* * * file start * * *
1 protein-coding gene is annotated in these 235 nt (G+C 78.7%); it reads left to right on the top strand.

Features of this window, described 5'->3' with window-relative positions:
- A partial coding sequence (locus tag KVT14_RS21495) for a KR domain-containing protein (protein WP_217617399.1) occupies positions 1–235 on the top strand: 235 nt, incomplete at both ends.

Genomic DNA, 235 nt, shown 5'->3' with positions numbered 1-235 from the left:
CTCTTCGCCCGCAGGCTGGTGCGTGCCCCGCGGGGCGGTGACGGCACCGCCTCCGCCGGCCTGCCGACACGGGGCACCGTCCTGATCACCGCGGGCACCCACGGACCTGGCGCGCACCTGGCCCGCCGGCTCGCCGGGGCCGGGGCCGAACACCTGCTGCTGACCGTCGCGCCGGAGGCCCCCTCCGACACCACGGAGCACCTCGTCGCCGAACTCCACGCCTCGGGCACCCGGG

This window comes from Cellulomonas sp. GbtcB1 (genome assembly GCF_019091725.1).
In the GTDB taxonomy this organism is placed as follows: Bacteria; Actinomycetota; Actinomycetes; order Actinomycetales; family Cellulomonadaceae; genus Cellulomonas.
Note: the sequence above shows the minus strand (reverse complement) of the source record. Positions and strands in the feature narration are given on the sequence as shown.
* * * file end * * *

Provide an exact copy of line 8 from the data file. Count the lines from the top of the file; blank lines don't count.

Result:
Note: the sequence above shows the minus strand (reverse complement) of the source record. Positions and strands in the feature narration are given on the sequence as shown.